Neighbor sues over 12 inches
April 20, 2009
By Matt Schrader
Two next-door neighbors who said they’re tired of dealing with each other have taken to the Santa Monica Courthouse over who owns a one-foot strip of land between their two properties.
In the fourth day of what attorneys expect to be a lengthy trial between one of the world’s leading ophthalmologists — or eye disease experts — Dr. Dwight Smith and local business owner Rouhollah Esmailzadeh, prosecutors questioned a forensic mechanical engineering expert about the location of sewage pipes for Smith’s home.
Smith’s lawyers argued that city inspectors had repeatedly marked the property line incorrectly when he had bought the property, well before Smith built a private sewage tank system — which runs one foot onto Esmailzadeh’s land — to service his four-story 13-bathroom mansion.
Smith’s lawyer, Scott Tepper, said the numerous city permitting errors should qualify as a grant of easement — legally equivalent to Esmailzadeh giving that land to Smith.
Defense attorney Timothy Day said just because Smith believed it was his land doesn’t make it his land legally.
“It’s a classic case of clean hands,” Day said, suggesting Esmailzadeh’s peaceful response to Smith’s claims.
Day also said the homeowner allowed Smith to use the land until the sewage tank piping ruptured.
Tepper said Smith had initially blamed Esmailzadeh for intentionally breaking part of the sewage tank system.
The court questioned Edward Saltzberg — a forensic expert with more than 50 years of experience who Smith paid to examine the piping and who owns Edward Saltzberg & Associates, a leading forensic mechanical engineering firm.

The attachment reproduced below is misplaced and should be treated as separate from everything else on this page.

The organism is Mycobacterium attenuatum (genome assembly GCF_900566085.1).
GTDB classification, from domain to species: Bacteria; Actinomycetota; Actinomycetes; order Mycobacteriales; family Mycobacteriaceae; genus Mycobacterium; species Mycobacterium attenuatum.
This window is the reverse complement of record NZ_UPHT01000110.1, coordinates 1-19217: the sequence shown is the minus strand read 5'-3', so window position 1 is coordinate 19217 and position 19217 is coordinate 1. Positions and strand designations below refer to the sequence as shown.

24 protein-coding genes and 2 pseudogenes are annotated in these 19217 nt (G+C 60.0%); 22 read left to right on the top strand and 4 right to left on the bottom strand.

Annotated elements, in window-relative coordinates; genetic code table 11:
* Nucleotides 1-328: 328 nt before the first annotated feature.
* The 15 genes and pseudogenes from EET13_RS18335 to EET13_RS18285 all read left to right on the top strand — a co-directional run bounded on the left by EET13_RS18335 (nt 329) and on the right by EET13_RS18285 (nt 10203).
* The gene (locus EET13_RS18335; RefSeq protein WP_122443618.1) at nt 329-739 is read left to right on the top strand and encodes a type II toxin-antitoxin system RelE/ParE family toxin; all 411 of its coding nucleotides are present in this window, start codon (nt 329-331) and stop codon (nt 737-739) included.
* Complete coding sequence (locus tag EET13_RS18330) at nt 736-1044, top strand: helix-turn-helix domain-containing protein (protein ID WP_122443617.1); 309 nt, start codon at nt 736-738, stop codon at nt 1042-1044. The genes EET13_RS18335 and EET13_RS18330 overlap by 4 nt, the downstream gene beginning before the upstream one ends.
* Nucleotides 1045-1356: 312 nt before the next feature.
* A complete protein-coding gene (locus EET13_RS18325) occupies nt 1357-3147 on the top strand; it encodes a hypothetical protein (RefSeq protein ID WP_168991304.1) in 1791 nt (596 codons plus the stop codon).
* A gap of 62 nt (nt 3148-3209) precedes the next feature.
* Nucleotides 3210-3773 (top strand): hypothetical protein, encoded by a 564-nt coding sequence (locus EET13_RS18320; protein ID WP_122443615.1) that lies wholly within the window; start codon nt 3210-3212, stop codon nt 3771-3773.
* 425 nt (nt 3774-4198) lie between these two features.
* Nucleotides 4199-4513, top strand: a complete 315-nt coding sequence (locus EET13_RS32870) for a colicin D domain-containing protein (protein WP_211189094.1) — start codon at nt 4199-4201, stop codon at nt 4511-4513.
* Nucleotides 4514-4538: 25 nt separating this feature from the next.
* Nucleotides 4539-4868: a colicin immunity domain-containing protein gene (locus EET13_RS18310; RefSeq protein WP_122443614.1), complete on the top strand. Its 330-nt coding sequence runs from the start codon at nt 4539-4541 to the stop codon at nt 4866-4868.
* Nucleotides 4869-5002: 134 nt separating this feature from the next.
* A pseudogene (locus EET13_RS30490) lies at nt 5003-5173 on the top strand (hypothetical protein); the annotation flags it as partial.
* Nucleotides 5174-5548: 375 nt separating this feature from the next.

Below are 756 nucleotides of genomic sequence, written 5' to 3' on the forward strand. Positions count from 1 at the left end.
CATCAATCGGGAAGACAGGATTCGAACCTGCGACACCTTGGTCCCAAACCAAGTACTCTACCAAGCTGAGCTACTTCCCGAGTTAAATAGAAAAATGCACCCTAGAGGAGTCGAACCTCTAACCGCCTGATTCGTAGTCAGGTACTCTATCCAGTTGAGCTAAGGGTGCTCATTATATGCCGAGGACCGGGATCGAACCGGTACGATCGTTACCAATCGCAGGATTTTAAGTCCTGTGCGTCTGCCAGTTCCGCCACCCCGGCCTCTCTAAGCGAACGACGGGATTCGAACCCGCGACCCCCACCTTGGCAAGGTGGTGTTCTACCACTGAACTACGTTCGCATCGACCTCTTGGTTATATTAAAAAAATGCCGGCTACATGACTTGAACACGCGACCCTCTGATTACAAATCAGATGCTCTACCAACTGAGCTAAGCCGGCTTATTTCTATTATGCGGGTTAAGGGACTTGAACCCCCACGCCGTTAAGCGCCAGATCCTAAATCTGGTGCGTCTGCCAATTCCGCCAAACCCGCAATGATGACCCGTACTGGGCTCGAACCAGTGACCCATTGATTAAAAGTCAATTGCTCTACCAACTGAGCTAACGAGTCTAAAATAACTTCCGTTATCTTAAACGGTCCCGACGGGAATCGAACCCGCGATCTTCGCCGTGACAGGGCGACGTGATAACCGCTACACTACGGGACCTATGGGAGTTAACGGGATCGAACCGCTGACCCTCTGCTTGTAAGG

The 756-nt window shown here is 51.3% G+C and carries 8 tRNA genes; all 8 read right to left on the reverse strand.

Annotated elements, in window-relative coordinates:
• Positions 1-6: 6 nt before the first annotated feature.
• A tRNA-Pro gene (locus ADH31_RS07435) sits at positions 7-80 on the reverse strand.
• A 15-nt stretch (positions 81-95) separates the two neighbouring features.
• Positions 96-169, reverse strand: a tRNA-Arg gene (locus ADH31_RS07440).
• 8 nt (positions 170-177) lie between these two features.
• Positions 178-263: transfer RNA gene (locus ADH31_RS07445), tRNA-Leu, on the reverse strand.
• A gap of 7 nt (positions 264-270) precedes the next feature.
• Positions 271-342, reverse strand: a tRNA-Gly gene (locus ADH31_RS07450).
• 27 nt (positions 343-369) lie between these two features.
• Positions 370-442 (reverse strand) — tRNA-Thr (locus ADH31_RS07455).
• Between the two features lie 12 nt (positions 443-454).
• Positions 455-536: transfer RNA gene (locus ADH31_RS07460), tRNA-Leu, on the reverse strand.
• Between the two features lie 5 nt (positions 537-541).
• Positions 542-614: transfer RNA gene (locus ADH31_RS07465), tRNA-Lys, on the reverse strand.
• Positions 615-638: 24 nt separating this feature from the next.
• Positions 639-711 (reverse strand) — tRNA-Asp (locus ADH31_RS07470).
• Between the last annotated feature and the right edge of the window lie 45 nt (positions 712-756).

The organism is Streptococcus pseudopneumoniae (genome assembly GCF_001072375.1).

“There were roots in the pipeline,” Saltzberg said. “[That’s what] backed up the sewage.”
One student studying the case in depth said the financial capabilities of Smith, the former editor of a large medical journal, and Esmailzadeh, the owner of many local properties, including the lighting company EEMA Industries in Los Angeles, said the case could stretch months or even years.
“This is a case, really, of two neighbors who just can’t work things out,” said Mat Groseclose, a student of the Pepperdine Law School who has worked on the case during his internship with defense attorney Jillisa O’Brien.
Saltzberg testified that he was being paid $345 an hour by Smith for his appearance in court, however Judge Norman Tarle threw out sewage system arguments, saying the ruptured pipeline had little to do with the easement claims.
The easement case is not the first residence-based lawsuit Esmailzadeh has been involved with in the past half-decade.
Last December, Esmailzadeh lost a class-action lawsuit to the tenants of his apartment complex when he sold the property to a religious group that wanted to evict all tenants and demolish the complex.
Tepper asked to continue cross-examination of Saltzberg and other experts on Monday so he could pick up his daughter from school.
“One of two things could realistically happen,” said Groseclose. “The judge could throw out the case on the basis that it’s — in essence — too inane, or he could [award] the land to [Smith].”
Tuesday is expected to be the final day of trial. A jury is currently scheduled to weigh the case on May 29.